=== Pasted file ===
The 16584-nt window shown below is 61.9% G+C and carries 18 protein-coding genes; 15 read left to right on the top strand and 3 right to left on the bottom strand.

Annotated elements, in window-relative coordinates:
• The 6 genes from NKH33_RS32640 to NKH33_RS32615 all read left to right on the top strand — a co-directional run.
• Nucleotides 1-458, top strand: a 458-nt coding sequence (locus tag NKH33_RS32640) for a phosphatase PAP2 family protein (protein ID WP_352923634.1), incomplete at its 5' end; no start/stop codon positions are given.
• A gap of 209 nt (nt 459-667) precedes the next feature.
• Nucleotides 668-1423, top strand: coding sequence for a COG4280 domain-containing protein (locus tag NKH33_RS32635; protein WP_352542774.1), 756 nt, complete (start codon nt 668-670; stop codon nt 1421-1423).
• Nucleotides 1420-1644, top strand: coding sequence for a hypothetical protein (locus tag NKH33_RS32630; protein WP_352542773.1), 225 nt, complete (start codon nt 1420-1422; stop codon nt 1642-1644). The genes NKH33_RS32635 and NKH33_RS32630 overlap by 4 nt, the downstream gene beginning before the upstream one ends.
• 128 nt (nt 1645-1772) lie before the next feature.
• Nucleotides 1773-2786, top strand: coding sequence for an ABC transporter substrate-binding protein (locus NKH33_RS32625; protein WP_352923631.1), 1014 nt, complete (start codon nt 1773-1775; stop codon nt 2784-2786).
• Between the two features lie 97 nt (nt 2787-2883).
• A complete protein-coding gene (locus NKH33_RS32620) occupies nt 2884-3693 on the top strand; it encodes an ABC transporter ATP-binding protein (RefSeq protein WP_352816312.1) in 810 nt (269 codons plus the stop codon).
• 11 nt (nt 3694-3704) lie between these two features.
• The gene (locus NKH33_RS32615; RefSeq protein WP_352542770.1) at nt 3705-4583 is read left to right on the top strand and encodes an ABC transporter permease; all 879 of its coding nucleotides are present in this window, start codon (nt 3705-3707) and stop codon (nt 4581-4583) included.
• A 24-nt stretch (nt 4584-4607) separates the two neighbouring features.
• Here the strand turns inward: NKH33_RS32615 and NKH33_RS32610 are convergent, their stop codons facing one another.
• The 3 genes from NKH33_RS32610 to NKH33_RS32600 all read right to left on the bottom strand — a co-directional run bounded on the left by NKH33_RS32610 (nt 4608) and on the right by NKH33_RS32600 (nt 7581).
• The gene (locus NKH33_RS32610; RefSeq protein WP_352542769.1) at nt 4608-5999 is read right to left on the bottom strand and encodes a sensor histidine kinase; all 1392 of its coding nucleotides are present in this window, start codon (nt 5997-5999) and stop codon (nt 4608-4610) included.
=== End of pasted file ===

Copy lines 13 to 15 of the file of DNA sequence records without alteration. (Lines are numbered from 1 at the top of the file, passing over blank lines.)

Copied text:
• The gene (locus NKH33_RS32615; RefSeq protein WP_352542770.1) at nt 3705-4583 is read left to right on the top strand and encodes an ABC transporter permease; all 879 of its coding nucleotides are present in this window, start codon (nt 3705-3707) and stop codon (nt 4581-4583) included.
• A 24-nt stretch (nt 4584-4607) separates the two neighbouring features.
• Here the strand turns inward: NKH33_RS32615 and NKH33_RS32610 are convergent, their stop codons facing one another.